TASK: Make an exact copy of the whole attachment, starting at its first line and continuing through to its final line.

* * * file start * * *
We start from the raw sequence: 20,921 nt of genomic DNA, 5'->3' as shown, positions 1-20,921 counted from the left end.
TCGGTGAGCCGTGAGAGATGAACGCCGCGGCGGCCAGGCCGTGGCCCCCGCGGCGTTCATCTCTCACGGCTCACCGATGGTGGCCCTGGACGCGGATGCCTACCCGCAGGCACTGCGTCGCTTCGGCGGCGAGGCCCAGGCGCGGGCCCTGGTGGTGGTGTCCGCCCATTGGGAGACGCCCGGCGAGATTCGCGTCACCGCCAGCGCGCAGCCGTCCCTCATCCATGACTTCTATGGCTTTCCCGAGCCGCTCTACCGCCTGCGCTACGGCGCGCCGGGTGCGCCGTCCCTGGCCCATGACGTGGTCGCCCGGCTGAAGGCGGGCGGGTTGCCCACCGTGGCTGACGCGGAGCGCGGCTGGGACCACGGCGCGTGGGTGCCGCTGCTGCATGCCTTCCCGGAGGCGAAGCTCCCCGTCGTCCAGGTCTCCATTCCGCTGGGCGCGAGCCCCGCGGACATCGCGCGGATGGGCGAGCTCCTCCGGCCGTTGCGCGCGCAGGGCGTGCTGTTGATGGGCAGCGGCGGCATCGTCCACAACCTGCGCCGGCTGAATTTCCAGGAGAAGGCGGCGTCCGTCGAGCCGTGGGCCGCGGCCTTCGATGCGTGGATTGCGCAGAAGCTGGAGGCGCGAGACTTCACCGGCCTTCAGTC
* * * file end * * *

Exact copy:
We start from the raw sequence: 20,921 nt of genomic DNA, 5'->3' as shown, positions 1-20,921 counted from the left end.
TCGGTGAGCCGTGAGAGATGAACGCCGCGGCGGCCAGGCCGTGGCCCCCGCGGCGTTCATCTCTCACGGCTCACCGATGGTGGCCCTGGACGCGGATGCCTACCCGCAGGCACTGCGTCGCTTCGGCGGCGAGGCCCAGGCGCGGGCCCTGGTGGTGGTGTCCGCCCATTGGGAGACGCCCGGCGAGATTCGCGTCACCGCCAGCGCGCAGCCGTCCCTCATCCATGACTTCTATGGCTTTCCCGAGCCGCTCTACCGCCTGCGCTACGGCGCGCCGGGTGCGCCGTCCCTGGCCCATGACGTGGTCGCCCGGCTGAAGGCGGGCGGGTTGCCCACCGTGGCTGACGCGGAGCGCGGCTGGGACCACGGCGCGTGGGTGCCGCTGCTGCATGCCTTCCCGGAGGCGAAGCTCCCCGTCGTCCAGGTCTCCATTCCGCTGGGCGCGAGCCCCGCGGACATCGCGCGGATGGGCGAGCTCCTCCGGCCGTTGCGCGCGCAGGGCGTGCTGTTGATGGGCAGCGGCGGCATCGTCCACAACCTGCGCCGGCTGAATTTCCAGGAGAAGGCGGCGTCCGTCGAGCCGTGGGCCGCGGCCTTCGATGCGTGGATTGCGCAGAAGCTGGAGGCGCGAGACTTCACCGGCCTTCAGTC